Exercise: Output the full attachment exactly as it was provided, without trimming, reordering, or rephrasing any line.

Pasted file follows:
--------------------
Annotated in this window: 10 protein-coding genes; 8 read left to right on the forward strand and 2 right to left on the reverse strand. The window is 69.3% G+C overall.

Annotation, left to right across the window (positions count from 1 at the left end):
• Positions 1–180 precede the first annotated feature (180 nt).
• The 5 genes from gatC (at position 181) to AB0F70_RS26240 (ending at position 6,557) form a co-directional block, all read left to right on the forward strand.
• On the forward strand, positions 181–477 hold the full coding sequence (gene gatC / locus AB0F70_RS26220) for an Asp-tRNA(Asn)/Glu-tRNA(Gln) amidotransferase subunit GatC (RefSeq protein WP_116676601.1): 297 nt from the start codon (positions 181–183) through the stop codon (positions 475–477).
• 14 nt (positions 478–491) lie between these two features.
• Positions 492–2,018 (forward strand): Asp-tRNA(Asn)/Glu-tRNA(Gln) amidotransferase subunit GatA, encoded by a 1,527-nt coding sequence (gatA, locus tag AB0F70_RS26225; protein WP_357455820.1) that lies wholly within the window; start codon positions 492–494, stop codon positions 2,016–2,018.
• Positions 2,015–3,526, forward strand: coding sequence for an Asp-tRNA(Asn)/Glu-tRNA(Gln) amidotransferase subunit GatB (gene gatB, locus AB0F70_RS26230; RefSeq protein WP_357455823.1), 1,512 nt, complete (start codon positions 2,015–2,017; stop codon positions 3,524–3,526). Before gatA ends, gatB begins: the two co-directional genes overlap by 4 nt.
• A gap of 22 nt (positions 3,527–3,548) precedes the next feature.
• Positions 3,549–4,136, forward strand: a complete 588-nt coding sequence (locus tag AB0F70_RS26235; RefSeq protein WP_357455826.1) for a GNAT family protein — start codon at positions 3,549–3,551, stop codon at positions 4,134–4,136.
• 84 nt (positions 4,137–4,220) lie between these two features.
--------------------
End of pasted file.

Annotated in this window: 10 protein-coding genes; 8 read left to right on the forward strand and 2 right to left on the reverse strand. The window is 69.3% G+C overall.

Annotation, left to right across the window (positions count from 1 at the left end):
• Positions 1–180 precede the first annotated feature (180 nt).
• The 5 genes from gatC (at position 181) to AB0F70_RS26240 (ending at position 6,557) form a co-directional block, all read left to right on the forward strand.
• On the forward strand, positions 181–477 hold the full coding sequence (gene gatC / locus AB0F70_RS26220) for an Asp-tRNA(Asn)/Glu-tRNA(Gln) amidotransferase subunit GatC (RefSeq protein WP_116676601.1): 297 nt from the start codon (positions 181–183) through the stop codon (positions 475–477).
• 14 nt (positions 478–491) lie between these two features.
• Positions 492–2,018 (forward strand): Asp-tRNA(Asn)/Glu-tRNA(Gln) amidotransferase subunit GatA, encoded by a 1,527-nt coding sequence (gatA, locus tag AB0F70_RS26225; protein WP_357455820.1) that lies wholly within the window; start codon positions 492–494, stop codon positions 2,016–2,018.
• Positions 2,015–3,526, forward strand: coding sequence for an Asp-tRNA(Asn)/Glu-tRNA(Gln) amidotransferase subunit GatB (gene gatB, locus AB0F70_RS26230; RefSeq protein WP_357455823.1), 1,512 nt, complete (start codon positions 2,015–2,017; stop codon positions 3,524–3,526). Before gatA ends, gatB begins: the two co-directional genes overlap by 4 nt.
• A gap of 22 nt (positions 3,527–3,548) precedes the next feature.
• Positions 3,549–4,136, forward strand: a complete 588-nt coding sequence (locus tag AB0F70_RS26235; RefSeq protein WP_357455826.1) for a GNAT family protein — start codon at positions 3,549–3,551, stop codon at positions 4,134–4,136.
• 84 nt (positions 4,137–4,220) lie between these two features.